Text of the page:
The best exchange of Wednesday’s night gubernatorial debate at William Paterson University in Wayne took place after the actual debate was over.
And when the candidates weren’t together in the same room.
Republican nominee Lt. Gov. Kim Guadagno and Democratic candidate Phil Murphy sparred in the brief post-debate media conference — both seemingly making their points better than they did on stage.
“The one thing that we saw tonight is Phil Murphy is a fraud,” Guadagno said. “What do I mean by that? He kept making promise after promise after promise to fund project after project after project. And, yet, he has no plan to pay for it.
“I take that back. His only plan to pay for it is to raise taxes on the most-taxed people in the country.
“We can’t afford it. The middle class can’t afford it. Working people can’t afford it.
“His billion-dollar plan isn’t going to begin to pay for it, so you know that everyone will end up paying higher taxes.
“If the people elect Phil Murphy, there are going to be higher taxes. And because of his position on sanctuary states, they are going to be less safe.”
She kept on after a follow-up question.
“Over the last eight years, I have never seen a tax that has created a job in New Jersey. So, you’re not going to be able to grow the economy, you’re putting a wet blanket on the economy if you choose to elect Phil Murphy governor. That’s the one thing I know for sure: When you raise taxes, people go elsewhere.
“It was kind of amazing that he used the General Electric (moving to Boston) example today. General Electric left Connecticut because of the ‘millionaire’s tax,’ which is exactly the proposal Phil Murphy has made for paying for at least $1 billion of his $50 to $70 billion of entitlements.
“He’s simply trying to buy the election, and the people of New Jersey are smarter than that.”
Murphy was on his game, too.
“I thought it was a really good night,” he said. “I don’t think my opponent put a sliver of daylight between herself and the governor on the one hand. And, our side, we made the points that we needed to make, which is, we need to get this economy going again.
“We need change. We need new leadership with new priorities. We need to stop taking care of the very few and get back to taking care of the middle class.”
He fired back on his policy of becoming a sanctuary state, too, even suggesting Guadagno’s response is layered with racism.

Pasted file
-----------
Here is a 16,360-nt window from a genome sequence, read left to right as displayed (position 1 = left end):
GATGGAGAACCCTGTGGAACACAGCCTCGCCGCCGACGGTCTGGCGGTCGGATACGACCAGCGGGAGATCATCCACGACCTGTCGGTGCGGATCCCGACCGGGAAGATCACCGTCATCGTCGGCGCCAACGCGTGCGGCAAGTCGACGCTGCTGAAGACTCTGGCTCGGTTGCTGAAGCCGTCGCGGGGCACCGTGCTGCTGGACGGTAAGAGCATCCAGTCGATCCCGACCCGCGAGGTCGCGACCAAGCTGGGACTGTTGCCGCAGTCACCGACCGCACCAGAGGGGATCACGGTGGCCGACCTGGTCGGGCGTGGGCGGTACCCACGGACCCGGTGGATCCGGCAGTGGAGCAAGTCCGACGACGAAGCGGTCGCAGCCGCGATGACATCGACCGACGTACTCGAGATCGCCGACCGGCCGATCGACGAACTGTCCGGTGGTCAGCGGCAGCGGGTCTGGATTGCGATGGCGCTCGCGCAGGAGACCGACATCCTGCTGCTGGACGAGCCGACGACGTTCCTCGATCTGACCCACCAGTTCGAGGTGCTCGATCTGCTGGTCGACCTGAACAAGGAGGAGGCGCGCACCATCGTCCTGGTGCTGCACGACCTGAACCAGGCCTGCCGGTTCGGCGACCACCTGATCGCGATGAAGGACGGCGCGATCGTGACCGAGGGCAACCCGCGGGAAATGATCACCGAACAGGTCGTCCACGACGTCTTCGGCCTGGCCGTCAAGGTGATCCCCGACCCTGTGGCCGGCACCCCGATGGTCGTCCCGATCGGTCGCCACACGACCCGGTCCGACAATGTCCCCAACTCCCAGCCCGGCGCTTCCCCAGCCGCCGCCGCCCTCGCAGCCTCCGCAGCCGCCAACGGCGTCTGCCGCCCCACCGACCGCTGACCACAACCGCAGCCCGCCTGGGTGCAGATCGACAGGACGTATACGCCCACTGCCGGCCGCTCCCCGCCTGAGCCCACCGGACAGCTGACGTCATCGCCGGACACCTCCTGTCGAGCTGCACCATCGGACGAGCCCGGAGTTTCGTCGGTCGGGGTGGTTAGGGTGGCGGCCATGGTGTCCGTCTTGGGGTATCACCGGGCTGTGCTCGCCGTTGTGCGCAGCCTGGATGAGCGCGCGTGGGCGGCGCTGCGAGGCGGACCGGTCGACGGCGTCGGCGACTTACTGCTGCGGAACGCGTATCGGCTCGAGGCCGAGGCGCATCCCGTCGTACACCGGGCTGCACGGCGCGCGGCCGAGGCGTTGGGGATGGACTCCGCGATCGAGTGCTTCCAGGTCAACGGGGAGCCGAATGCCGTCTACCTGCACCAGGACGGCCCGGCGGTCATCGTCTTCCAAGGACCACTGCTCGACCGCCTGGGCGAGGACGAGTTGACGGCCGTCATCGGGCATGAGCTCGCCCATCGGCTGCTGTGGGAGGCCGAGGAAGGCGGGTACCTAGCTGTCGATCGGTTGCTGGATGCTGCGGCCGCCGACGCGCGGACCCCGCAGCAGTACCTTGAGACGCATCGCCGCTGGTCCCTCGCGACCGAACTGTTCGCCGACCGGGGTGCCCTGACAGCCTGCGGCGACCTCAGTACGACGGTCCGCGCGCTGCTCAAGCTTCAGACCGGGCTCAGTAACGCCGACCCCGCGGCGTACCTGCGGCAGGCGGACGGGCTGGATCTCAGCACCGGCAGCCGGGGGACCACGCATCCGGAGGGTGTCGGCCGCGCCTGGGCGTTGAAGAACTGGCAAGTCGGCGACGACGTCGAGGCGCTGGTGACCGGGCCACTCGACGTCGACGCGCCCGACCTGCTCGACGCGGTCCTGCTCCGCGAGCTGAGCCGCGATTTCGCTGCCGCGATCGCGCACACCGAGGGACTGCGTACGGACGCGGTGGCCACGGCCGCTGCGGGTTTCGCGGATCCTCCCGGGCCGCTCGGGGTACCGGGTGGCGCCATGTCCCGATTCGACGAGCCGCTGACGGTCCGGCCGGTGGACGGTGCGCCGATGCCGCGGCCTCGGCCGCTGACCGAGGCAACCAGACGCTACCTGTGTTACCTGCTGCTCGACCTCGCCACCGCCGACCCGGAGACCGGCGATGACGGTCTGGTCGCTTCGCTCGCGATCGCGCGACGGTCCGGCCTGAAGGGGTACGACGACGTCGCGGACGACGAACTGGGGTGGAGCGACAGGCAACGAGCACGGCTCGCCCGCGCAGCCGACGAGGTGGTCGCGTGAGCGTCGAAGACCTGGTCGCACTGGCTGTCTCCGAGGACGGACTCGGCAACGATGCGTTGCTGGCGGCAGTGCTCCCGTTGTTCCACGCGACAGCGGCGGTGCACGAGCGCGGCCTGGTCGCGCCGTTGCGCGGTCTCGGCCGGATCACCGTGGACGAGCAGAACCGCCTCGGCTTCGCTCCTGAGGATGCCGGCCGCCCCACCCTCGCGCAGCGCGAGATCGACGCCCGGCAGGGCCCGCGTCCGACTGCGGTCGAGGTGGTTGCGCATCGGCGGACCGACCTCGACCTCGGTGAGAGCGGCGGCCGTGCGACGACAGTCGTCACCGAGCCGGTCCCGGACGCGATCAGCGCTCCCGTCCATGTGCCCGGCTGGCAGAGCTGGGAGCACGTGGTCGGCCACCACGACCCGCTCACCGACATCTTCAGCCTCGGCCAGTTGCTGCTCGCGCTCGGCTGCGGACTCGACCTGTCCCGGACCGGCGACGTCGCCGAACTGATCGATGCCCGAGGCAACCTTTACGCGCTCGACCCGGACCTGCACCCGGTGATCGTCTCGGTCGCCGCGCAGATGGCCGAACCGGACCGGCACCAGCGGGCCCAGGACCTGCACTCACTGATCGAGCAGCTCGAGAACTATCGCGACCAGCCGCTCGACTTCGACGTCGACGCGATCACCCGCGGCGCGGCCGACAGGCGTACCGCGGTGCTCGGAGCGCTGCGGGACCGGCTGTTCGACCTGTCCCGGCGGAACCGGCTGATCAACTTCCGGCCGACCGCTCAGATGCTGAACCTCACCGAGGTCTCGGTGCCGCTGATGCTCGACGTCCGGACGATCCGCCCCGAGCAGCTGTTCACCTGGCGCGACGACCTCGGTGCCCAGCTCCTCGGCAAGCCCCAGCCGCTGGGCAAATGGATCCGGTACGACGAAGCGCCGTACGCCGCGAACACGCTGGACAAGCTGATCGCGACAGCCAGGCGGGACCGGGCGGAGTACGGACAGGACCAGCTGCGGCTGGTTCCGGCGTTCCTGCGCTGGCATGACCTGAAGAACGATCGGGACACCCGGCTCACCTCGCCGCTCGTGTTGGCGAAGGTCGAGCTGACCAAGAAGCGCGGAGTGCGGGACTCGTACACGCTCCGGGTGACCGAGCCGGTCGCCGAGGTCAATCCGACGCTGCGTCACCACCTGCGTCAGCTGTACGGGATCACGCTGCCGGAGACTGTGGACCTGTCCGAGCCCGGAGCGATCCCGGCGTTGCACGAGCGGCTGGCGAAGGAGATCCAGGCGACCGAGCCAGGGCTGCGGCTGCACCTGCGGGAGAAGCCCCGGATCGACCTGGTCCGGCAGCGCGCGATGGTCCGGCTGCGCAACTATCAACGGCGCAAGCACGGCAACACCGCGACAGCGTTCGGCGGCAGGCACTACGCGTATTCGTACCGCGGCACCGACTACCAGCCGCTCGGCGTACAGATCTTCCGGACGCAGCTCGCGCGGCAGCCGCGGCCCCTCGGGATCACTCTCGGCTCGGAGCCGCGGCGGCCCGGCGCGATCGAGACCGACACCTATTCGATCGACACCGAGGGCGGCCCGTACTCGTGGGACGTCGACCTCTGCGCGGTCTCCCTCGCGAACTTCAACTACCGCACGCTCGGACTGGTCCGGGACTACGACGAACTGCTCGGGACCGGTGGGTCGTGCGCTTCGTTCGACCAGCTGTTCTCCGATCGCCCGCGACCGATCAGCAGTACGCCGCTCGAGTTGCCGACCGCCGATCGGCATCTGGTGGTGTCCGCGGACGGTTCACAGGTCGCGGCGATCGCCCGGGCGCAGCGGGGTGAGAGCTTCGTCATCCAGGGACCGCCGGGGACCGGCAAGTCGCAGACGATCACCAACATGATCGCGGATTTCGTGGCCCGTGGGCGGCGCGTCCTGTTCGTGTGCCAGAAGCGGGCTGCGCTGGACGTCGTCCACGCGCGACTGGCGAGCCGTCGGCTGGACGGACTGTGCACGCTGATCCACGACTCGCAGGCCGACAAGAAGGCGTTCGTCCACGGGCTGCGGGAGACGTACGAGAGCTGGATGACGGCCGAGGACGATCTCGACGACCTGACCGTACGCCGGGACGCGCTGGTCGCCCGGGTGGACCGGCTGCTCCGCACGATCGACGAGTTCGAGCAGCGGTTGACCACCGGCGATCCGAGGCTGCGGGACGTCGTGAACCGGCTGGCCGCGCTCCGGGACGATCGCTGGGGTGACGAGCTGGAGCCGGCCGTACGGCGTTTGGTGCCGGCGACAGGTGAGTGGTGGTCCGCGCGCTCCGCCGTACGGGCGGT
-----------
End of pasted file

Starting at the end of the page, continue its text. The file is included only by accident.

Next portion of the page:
“When residents are more willing and able to walk out of the shadows and engage with law enforcement, you get a safer community,” he said. “One of the big police unions said that a few days ago. She knows that. She’s crossing wires between immigration and law enforcement. A crime is a crime. Let’s take that person to the full extent of the law.
“She tries to convince everybody that a certain community in our state is more likely to be criminal. And I think that’s un-American and I think that’s unacceptable.
Murphy saved his biggest attacks for after learning Guadagno had called him a fraud.
“She said that?” he said. “Oh, my word.”
Murphy then questioned her record.
“I don’t know (that) you have any credibility in her case, or Gov. (Chris) Christie’s case, after having presided over this economy for almost eight years. I don’t have to drag everybody through the mud again in terms of the data, but the reality is, we’ve been downgraded 11 straight times, we led the nation in foreclosed homes, household income is down, we have one of the largest long-term unemployed cohorts in the country and every expense is up, including her pet expense, property taxes.
“And I come along, God forbid, telling people the truth, trying to be the adult in the room, saying we are going to undo the stuff, saying you’ve done a really good job of taking care of hedge funds, we’re going to undo that and we’re going to plow that into the middle class, whether that’s through funding public education, funding infrastructure or making our economy fair again.
“I didn’t hear what she said; she’s entitled to say what she wants to say, but she’s got no credibility on the state of New Jersey right now, particularly the state of our economy.”